Restoring A Piece of History
Houston Couple Find Their Perfect Haven in an Old House
By Barbara Canetti • Photography by Anthony Rathbun
The renovation and restoration of the corner house in the Lost Bayou historic neighborhood in Galveston was more than a leap of faith.
The house truly was a dump, according to everyone who saw it. It sat unsold for months and months and finally John Manlove, who lived across the street, couldn’t stand it anymore. He bought the house because he was tired of looking at the blight and deteriorating structure.
“It was a big risk, but I am glad I did it,” says Manlove. “And from the moment I got started, there was so much interest.”
In fact, before the restoration was completed, he had sold it to Janet and Phil Leggett, Houstonians who were looking for a weekend house on Galveston Island. Now, just 18 months later, it is the Leggett’s haven –- a beautifully restored and comfortable 130-year-old house.
Manlove hired builder Chuck Morris to complete the renovation. It was more than either of them bargained for. This house survived the Great Storm of 1900, although it floated down the street intact.
Years ago, the 11-foot ceilings in the two-story, 1,600-square-foot house had been lowered to 7.5 feet. To accommodate the lower ceilings, all of the original sash windows were replaced with small aluminum windows.
Manlove pulled out the dropped ceilings and returned the rooms to their original height. But that left a problem with the windows. In order to meet the city’s Landmark Department for exterior renovations (in the historical districts), antique windows had to be found and retrofitted back into the building.
“That was the most challenging part of the job: finding the antique items and putting the house back to how it was,” says Morris, who has restored dozens of Island houses. “We replaced doors, flooring and windows — all salvaged and reconditioned. It was not an easy job but between the Antique Warehouse and the GHF’s salvage warehouse, we got them all replaced,” he adds.
They also replaced the transoms over the interior doors and found exterior shutters for the windows. And they were able to rebuild the missing upstairs balcony because early photos showed that it had been part of the original structure. Vinyl flooring had covered the long leaf pine floors for decades, but Morris was able to refinish them in every room because they were still salvagable. He even put a compact powder room in the master bedroom in a small space under the stairs.
For their efforts, the house won two awards last year: one from the city of Galveston’s Landmark Commission, and a second from GHF’s Sally Wallace Preservation Award for the restoration of the building.
Once the work was done, the Leggetts took over. Decades ago, the couple lived in Galveston while Phil was a medical student. Janet longed to return to the island, but wanted to find the right place. She wanted something old with character and a house with a master bedroom on the main floor. She found it all in this house.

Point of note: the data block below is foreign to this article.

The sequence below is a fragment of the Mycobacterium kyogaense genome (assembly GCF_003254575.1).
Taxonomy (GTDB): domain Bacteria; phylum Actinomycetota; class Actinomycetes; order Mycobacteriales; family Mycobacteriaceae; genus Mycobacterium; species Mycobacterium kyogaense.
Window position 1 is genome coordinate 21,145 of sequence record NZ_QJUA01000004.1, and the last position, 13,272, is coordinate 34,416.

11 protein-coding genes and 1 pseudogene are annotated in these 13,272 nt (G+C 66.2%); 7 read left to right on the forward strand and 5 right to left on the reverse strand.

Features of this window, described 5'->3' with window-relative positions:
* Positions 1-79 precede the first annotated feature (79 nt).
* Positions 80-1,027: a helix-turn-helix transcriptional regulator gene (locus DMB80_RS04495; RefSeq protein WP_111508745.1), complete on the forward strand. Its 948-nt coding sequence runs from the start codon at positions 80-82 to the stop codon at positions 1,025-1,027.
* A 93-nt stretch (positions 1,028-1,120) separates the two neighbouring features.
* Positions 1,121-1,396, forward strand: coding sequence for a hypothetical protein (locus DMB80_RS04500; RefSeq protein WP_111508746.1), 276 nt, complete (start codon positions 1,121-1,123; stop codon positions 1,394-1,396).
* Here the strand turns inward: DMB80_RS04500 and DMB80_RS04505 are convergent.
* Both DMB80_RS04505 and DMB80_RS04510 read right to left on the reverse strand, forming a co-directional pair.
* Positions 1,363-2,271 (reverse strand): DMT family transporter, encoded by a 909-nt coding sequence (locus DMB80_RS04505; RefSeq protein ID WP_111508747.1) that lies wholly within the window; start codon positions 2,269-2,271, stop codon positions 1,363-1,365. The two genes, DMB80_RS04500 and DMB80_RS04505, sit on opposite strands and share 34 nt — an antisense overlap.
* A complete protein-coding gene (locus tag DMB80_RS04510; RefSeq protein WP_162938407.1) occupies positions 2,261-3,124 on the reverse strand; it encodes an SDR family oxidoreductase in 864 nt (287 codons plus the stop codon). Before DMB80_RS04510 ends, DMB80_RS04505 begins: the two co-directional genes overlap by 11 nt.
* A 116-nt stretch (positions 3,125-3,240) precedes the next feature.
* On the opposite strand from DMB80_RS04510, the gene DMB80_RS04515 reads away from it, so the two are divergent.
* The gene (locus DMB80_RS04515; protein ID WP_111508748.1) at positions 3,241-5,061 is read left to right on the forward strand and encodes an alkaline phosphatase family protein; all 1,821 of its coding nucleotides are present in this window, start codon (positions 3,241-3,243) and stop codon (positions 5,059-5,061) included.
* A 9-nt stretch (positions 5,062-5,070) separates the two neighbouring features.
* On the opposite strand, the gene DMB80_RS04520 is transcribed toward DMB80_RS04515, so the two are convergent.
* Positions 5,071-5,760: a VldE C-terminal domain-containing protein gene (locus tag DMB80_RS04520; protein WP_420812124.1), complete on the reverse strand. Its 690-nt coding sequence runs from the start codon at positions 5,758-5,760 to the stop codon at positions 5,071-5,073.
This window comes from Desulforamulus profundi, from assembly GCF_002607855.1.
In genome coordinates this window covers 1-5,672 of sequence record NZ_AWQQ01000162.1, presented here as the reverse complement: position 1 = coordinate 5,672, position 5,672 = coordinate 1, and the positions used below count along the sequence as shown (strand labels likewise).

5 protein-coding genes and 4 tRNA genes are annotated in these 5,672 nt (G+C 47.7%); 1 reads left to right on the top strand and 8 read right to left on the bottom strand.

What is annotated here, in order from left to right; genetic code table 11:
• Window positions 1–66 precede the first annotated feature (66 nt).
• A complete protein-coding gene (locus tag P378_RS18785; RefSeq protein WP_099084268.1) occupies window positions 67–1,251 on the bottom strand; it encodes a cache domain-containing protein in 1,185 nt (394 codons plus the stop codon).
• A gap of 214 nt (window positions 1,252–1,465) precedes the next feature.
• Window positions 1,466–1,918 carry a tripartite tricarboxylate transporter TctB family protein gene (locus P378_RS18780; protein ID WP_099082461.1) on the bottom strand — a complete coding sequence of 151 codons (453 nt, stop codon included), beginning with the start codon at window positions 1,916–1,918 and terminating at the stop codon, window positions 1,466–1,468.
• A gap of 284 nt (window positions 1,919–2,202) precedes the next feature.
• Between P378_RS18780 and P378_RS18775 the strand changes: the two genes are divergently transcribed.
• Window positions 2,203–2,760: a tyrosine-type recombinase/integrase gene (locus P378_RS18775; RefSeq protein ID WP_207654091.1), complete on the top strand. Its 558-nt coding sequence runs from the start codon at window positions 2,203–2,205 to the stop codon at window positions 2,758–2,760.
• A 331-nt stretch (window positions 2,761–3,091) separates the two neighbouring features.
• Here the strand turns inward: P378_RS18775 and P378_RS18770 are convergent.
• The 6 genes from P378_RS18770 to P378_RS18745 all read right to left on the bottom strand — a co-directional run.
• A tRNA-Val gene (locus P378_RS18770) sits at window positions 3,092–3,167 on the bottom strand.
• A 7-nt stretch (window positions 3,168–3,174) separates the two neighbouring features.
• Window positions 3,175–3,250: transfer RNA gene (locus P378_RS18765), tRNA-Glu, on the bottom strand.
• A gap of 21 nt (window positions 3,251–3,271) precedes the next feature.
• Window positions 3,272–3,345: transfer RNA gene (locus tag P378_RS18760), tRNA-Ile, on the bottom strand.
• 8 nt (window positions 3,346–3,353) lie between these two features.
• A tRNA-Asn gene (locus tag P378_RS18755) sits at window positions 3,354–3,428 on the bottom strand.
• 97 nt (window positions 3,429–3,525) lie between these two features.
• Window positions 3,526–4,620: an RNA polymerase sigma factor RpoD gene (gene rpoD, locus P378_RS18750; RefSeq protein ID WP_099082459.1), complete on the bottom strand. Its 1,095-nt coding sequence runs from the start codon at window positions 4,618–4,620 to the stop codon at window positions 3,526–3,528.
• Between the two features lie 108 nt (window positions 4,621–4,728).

Rather than paint the interiors a variety of colors, she chose to do all of the rooms in white, despite urging from others.
“I wanted peaceful and serene — not a fussy house. I added color with the furniture and art,” she says. “I’m glad I did it this way.”
She combined a beachy feel with light blues and greens in the furniture, but gave the house a little more personality with ornate chandeliers and some oversized furniture. Because of the large windows, every room is filled with natural light, making the entire place look clean and bright.
Perhaps one of the most interesting aspects of the house are the exposed brick chimneys. There is one in the living room, which extends upstairs through the guest bedroom, which provided heat from a pot belly stove. A second one is in the kitchen, possibly used as the stove’s exhaust.
These had been covered up, Sheetrocked over and were crumbling in places. Morris says each brick had to be removed, re-mortared and cleaned and then rebuilt. The end result is truly a masterpiece.
The kitchen reflects a more contemporary look and feel — thanks to a simple solid countertop, stainless appliances, tile in the downstairs bathroom shower and zoned air conditioning/heating. But other than those upgrades, the rest of the house is back to its earlier design, including leaving an exterior wall (and window) in the living room, which once was a porch or a utility room.
Janet Leggett says she could have opted for a larger living room by removing that awkward wall, but instead chose to keep the character of the house intact.
“I just love the feeling here. It is not a lot but it’s enough,” she says.
Chuck Morris Coastal Homes
Original article can be found at http://www.houstonhouseandhome.net/0416_websiteupdate/feature4-Historic-Galveston-Home-Renovation.html